Favorable migration conditions dominate the period in the West, where light to moderate movements featuring Common Merganser, Cooper’s Hawk, Red-shouldered Hawk, Black-bellied Plover, Townsend’s Warbler, Brewer’s Blackbird, and Savannah Sparrow will be widespread, while favorable migration conditions become widespread in the latter half of the period in the East, with moderate to very heavy movements featuring Osprey, Broad-winged Hawk, Sora, Northern Flicker, Gray-cheeked Thrush, Black-throated Blue Warbler, Ovenbird, American Redstart, and Clay-colored Sparrow.

Regional Migration Analysis: 15-22 September 2017

Moderate to locally heavy flights occurred in many areas of the West this period and featured Cackling Goose, Greater White-fronted Goose, Ring-necked Duck, Merlin, American Pipit, Fox Sparrow, Golden-crowned Sparrow, and Lincoln’s Sparrow, while moderate to locally very heavy flights occurred in the East, featuring Sharp-shinned Hawk, Gray-cheeked Thrush, Ruby-crowned Kinglet, Yellow-rumped Warbler, Palm Warbler, Savannah Sparrow, Harris’ Sparrow, White-crowned Sparrow and White-throated Sparrow.

Regional Migration Forecast: 15-22 September 2017

Pulses of favorable migration conditions this week in the West will bring moderate flights featuring Turkey Vulture, Pectoral Sandpiper, Parasitic Jaeger, Common Tern, Mountain Bluebird, Summer Tanager, and Orange-crowned Warbler, while the East experiences scattered moderate to heavy flights featuring Eastern Wood-Pewee, Yellow-bellied Flycatcher, Red-eyed Vireo, Blue-headed Vireo, Swainson’s Thrush, Magnolia Warbler, and Common Yellowthroat when conditions allow. Another tropical system off the Atlantic coast brings potential for interesting observations, as does a tropical system moving across the Gulf of California and into the southern Rockies and western Texas.

Regional Migration Analysis: 8-15 September 2017

Moderate movements were the norm in many areas of the West this period and featured Say’s Phoebe, American Pipit, Ruby-crowned Kinglet, Townsend’s Warbler, Fox Sparrow, and Lincoln’s Sparrow, while moderate to heavy flights featuring Sharp-shinned Hawk, Merlin, Ruby-crowned Kinglet, Swainson’s Thrush, Gray-cheeked Thrush, Magnolia Warbler, Palm Warbler, and Yellow-rumped Warbler dominated the early and late days of the period in the East. Hurricane Irma brought a nasty dose of devastation to portions of the Southeast, while carrying a large array of storm-borne vagrants.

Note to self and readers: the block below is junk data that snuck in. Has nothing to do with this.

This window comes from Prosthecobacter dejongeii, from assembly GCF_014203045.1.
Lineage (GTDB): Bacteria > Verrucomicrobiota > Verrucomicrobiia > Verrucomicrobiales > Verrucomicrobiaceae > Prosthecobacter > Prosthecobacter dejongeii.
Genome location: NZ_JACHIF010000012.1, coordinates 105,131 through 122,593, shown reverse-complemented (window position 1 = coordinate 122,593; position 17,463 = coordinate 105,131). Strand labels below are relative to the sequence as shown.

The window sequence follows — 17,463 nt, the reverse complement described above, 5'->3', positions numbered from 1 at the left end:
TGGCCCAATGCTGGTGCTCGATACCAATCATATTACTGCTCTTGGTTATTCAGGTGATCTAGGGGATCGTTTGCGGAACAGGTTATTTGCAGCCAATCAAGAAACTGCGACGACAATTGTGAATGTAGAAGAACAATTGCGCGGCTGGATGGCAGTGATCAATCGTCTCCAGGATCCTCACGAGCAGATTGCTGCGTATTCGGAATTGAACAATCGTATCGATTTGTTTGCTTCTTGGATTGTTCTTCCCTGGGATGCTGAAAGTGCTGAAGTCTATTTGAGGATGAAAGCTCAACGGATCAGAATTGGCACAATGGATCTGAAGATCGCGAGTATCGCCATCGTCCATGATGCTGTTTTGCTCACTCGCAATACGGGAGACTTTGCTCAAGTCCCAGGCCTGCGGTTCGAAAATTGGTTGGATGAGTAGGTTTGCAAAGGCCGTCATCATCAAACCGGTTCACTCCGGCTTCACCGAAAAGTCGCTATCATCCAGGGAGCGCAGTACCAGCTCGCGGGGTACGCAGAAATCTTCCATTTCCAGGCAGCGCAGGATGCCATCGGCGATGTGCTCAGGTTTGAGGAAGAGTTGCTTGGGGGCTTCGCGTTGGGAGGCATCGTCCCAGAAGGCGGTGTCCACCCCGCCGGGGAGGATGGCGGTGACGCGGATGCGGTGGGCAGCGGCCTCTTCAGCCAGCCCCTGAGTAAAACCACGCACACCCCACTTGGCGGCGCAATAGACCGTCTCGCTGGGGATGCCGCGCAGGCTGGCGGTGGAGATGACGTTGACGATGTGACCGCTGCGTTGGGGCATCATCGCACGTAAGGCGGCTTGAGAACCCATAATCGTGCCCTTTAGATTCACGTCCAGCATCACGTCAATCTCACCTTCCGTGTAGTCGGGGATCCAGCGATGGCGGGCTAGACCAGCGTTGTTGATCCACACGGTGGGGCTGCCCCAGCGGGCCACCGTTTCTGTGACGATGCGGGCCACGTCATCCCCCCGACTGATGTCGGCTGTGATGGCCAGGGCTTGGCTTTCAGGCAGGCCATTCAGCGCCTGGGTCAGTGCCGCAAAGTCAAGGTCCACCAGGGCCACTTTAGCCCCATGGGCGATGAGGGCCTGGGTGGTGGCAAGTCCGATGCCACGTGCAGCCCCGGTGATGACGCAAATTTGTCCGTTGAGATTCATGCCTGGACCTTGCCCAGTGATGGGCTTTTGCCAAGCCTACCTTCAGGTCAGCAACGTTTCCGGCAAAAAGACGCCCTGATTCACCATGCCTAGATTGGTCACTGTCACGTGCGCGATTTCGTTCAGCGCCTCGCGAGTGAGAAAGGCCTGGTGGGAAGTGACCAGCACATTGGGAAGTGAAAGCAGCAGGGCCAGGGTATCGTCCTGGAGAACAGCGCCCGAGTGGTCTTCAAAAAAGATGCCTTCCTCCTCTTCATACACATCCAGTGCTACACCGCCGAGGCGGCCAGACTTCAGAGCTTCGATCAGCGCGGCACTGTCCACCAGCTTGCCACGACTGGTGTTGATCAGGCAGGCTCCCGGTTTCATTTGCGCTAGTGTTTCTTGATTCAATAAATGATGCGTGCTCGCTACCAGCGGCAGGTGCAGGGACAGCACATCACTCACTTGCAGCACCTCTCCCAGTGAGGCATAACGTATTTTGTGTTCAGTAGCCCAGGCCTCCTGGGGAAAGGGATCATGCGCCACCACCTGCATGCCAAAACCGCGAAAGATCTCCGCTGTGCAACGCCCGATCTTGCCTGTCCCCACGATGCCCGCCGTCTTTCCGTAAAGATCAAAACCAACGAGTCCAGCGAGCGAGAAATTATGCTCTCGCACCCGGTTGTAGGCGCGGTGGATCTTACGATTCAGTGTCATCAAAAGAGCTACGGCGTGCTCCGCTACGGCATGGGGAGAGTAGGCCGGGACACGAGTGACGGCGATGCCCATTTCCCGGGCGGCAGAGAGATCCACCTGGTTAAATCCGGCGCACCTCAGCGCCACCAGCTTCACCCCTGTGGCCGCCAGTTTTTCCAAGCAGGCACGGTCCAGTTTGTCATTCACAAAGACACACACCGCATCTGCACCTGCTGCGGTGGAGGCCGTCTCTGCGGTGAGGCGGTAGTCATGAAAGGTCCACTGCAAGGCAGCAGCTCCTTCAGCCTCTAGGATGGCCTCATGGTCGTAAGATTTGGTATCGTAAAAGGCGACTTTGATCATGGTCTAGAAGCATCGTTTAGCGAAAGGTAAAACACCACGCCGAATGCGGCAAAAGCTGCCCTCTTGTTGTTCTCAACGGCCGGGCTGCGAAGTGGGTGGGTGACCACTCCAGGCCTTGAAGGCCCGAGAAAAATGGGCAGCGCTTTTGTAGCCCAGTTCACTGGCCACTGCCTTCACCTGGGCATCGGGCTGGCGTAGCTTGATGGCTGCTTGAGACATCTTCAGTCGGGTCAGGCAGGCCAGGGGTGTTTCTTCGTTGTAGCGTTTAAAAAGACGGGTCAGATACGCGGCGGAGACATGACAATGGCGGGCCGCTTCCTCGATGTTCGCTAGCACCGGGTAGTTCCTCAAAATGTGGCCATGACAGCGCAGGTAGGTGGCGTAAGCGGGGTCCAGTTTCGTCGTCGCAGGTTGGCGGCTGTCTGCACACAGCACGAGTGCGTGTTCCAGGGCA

Hurricane Irma’s impact on birds

Hurricane Irma will transport numerous species of birds far from their normal haunts. This is a dangerous storm that has already devastated many areas of the Caribbean, and it is forecast to make landfall in the US this weekend. Our hearts go out to those affected by this storm and the recent Harvey, and we hope that all those still in the path of this storm heed all warnings from the National Hurricane Center. Significant storms like this often trap (or ‘entrain’) birds in their circulation, depositing them far from where they originated. We still do not fully understand many of the mechanisms involved in birds getting ‘entrained’ and then deposited by storms, which is one reason why Team BirdCast (and many others) are interested in sightings associated with these storms.